Maybe it’s all the yard signs that have sprouted up in Bloomington these past few weeks. Perhaps it’s the news media’s incessant handicapping of potential candidates for the 2012 Republican presidential nomination. Or it could be the tsunami of unsolicited mail Democratic Party operatives have unleashed lately. In any case, it’s clear that campaign season has sprung up like so many dandelions after a thundershower.
In the past week alone, I’ve received bulk e-mail from political strategist and Clinton acolyte James Carville, U.S. Senator Kirsten Gillibrand (D-N.Y.) and Justin Ruben, executive director of MoveOn.org.
"Globally, the end of American empire is at hand."Writing on behalf of the Democratic Senatorial Campaign Committee (DSCC), Carville and Gillibrand are in fundraising hyperdrive, soliciting contributions for something called the “Rapid Response Project.” Seems the Democrats are putting the squeeze on the rank and file early and often. Predictably, fear of a Republican takeover of the Senate in 2012 is fueling this campaign.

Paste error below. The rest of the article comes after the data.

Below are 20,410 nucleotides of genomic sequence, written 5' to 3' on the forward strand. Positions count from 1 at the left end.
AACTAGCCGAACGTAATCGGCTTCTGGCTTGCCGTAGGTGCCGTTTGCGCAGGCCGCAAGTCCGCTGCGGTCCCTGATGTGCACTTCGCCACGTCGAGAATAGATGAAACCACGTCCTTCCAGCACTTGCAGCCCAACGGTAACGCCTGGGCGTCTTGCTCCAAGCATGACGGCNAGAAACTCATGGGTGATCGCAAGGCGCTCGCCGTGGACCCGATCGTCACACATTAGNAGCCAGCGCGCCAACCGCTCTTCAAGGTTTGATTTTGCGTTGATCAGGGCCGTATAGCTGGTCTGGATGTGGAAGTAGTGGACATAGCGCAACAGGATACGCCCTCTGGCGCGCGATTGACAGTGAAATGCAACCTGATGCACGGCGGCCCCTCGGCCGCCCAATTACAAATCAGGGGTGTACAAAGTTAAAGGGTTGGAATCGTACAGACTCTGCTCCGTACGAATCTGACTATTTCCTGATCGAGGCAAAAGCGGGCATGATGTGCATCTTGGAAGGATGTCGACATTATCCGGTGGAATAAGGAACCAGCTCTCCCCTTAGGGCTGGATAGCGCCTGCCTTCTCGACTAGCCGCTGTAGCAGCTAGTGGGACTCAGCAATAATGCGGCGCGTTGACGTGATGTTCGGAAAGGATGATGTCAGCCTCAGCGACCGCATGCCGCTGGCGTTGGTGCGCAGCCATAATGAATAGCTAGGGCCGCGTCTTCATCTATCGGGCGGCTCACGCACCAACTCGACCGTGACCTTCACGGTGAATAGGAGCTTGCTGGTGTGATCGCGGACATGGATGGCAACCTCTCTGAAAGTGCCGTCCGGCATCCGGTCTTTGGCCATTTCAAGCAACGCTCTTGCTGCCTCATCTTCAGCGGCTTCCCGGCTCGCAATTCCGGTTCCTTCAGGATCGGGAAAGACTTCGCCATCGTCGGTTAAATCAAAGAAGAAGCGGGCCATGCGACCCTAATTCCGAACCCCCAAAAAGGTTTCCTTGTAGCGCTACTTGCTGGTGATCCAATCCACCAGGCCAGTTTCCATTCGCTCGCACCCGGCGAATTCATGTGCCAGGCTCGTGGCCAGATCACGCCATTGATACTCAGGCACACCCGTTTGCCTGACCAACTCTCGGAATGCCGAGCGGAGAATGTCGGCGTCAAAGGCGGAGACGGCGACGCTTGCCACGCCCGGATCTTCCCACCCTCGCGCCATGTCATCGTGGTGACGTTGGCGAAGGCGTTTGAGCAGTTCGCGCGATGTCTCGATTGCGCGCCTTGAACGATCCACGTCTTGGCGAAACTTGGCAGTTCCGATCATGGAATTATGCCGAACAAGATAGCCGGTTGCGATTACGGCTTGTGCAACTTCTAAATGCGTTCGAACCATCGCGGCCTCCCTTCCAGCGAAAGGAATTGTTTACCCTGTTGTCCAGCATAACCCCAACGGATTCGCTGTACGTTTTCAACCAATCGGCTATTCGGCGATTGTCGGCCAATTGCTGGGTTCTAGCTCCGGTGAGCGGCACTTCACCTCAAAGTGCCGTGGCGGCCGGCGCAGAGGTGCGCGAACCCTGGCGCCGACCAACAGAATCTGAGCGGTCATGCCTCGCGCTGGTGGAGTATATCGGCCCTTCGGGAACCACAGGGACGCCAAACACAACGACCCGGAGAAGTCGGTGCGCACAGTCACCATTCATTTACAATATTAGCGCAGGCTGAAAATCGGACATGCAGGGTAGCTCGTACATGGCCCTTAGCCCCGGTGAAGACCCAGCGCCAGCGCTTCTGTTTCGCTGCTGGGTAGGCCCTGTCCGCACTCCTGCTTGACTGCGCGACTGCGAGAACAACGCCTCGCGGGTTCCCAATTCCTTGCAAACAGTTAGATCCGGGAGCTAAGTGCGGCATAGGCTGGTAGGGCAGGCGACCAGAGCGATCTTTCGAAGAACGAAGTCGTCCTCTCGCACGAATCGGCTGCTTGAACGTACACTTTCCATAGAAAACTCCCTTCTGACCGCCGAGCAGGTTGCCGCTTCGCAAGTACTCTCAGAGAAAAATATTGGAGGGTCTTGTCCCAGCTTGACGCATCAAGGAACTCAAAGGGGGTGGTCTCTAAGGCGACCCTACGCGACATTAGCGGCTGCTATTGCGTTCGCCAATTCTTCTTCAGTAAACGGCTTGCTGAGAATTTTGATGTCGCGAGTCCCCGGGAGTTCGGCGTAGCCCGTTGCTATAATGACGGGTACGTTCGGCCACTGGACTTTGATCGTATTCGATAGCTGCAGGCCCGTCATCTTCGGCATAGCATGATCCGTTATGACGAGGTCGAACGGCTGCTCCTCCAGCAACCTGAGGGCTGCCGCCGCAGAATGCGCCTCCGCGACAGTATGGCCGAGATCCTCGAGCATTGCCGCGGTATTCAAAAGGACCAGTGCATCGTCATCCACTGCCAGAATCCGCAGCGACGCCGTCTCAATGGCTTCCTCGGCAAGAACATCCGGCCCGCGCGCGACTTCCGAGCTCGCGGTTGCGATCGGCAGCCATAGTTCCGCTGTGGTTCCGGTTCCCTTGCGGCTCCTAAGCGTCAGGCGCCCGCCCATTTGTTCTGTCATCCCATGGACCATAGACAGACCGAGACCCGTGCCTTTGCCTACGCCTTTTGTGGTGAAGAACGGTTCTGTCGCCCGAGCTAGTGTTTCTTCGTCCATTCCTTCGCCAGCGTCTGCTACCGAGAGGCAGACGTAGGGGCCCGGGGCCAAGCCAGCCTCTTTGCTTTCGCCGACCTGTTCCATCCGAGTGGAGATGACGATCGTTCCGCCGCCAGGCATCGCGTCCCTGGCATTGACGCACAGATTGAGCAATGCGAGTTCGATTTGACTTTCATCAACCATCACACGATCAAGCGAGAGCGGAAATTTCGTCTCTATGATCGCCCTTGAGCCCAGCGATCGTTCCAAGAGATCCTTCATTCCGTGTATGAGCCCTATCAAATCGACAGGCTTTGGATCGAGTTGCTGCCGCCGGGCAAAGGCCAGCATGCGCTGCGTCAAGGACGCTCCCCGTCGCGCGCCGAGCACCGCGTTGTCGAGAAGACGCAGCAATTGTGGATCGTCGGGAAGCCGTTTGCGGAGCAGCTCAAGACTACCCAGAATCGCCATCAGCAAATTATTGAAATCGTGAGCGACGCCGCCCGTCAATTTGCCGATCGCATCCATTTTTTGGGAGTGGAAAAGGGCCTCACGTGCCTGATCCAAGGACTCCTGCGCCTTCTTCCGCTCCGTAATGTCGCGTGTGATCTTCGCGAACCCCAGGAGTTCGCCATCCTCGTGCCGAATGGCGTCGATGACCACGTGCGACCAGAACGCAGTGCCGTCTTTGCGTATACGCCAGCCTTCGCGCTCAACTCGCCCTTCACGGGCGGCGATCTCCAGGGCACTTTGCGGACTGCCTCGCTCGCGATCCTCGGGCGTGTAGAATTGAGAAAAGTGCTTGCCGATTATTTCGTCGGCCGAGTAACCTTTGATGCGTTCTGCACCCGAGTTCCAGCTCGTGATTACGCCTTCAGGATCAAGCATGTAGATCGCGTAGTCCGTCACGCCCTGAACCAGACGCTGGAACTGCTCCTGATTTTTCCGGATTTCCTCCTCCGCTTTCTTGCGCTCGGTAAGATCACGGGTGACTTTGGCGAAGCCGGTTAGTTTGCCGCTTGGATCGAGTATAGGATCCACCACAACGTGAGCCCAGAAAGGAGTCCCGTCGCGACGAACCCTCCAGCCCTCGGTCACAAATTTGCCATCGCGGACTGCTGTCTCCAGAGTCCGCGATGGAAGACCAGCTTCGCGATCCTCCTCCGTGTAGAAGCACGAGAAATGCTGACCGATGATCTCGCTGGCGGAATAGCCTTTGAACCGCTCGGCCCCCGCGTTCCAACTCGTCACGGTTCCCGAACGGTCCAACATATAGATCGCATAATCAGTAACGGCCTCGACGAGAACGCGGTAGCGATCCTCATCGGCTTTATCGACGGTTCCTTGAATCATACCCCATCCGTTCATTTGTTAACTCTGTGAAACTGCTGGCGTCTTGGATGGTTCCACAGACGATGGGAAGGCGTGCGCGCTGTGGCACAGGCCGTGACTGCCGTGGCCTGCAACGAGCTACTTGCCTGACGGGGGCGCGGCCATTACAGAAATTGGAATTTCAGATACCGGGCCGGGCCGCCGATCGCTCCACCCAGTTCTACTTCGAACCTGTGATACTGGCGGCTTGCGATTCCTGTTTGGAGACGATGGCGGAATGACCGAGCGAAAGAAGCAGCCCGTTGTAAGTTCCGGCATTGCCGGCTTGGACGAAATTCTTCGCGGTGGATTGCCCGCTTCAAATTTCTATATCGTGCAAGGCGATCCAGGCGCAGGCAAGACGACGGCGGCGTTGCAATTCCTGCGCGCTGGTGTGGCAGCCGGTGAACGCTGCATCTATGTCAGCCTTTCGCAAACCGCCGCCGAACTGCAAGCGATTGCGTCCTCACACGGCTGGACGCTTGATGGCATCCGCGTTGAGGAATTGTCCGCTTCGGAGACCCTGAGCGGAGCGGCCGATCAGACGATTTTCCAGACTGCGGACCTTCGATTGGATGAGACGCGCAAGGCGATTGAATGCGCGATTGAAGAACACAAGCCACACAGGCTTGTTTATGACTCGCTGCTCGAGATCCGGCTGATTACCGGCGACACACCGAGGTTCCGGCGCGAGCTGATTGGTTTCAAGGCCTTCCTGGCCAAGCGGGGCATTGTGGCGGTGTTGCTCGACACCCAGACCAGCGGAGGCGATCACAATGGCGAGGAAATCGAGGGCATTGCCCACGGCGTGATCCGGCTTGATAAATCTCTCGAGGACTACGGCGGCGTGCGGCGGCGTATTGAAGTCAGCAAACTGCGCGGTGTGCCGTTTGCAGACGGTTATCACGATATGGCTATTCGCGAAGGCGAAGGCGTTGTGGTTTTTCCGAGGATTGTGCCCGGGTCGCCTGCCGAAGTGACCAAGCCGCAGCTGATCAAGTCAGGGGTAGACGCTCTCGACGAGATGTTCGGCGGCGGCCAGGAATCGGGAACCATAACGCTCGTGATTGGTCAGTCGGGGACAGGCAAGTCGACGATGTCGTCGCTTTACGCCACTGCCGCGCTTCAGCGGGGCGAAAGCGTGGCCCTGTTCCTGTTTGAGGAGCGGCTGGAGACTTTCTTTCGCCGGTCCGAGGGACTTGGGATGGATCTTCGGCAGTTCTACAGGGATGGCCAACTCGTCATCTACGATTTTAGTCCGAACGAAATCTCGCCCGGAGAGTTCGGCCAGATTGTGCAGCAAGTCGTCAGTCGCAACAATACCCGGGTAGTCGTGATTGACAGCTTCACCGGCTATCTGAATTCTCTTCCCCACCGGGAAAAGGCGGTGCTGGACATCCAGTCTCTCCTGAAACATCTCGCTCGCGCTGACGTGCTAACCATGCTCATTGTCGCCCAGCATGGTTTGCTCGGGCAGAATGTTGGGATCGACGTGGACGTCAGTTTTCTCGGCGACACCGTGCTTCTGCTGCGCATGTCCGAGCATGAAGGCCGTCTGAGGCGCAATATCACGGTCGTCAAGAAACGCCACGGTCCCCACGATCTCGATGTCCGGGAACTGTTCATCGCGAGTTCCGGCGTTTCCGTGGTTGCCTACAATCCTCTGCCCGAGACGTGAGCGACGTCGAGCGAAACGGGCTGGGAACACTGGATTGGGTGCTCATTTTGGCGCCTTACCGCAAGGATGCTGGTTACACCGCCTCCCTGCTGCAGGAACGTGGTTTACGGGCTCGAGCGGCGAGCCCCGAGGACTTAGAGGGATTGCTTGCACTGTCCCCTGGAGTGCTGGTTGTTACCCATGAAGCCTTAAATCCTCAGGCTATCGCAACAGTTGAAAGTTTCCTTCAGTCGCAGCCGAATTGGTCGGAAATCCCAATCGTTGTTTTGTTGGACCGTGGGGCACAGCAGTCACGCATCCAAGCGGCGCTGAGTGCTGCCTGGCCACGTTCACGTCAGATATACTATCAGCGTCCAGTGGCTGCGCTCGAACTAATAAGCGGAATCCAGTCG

The subject line of Mr. Ruben’s email is: “What do you think?” Glad he asked. I was stuck for something to write about this week, and Rubin’s question opened up the proverbial can of worms. Here, then, are MoveOn.org’s questions to the Democratic base -- followed by the most civil and straightforward answers I can print in a “family publication.”
Q. What do you take away from the news recently?
"What I take away from the news these days is how thoroughly our so-called leaders are in a state of denial."
A. What I take away from the news these days is how thoroughly our so-called leaders are in a state of denial. That goes double for the U.S. press corps. Between the “instant consensus” on the Libyan intervention and a renewed commitment to nuclear power -- in the wake of the Fukushima Daiichi catastrophe no less -- we might just as well be whistling past the graveyard.